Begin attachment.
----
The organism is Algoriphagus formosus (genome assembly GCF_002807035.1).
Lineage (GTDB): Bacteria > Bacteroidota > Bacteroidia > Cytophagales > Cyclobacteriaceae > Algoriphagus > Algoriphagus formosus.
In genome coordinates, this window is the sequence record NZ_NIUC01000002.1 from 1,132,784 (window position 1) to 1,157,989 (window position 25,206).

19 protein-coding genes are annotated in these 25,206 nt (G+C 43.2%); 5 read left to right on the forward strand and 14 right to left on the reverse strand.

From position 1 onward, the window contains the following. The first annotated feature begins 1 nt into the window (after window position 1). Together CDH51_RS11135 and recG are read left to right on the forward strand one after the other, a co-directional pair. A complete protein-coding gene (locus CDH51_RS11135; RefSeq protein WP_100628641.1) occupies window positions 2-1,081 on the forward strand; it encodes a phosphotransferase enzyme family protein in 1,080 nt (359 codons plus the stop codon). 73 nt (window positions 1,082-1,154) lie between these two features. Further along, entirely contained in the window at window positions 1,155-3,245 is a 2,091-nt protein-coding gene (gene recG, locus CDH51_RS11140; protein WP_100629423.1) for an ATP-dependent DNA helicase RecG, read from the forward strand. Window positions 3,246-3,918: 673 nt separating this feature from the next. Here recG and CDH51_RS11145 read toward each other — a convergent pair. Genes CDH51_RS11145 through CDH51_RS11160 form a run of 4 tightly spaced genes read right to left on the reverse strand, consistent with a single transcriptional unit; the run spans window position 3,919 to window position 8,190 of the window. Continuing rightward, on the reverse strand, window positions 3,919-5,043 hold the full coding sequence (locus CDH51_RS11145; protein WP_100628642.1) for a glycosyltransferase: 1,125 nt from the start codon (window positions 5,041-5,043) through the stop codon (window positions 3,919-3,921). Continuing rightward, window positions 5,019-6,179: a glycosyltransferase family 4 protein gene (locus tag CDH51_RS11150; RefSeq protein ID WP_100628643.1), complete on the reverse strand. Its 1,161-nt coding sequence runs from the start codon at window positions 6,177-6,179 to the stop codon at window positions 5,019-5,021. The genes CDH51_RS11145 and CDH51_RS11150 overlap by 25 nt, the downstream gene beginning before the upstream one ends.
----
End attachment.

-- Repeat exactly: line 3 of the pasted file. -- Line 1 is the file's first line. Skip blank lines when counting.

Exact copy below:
In genome coordinates, this window is the sequence record NZ_NIUC01000002.1 from 1,132,784 (window position 1) to 1,157,989 (window position 25,206).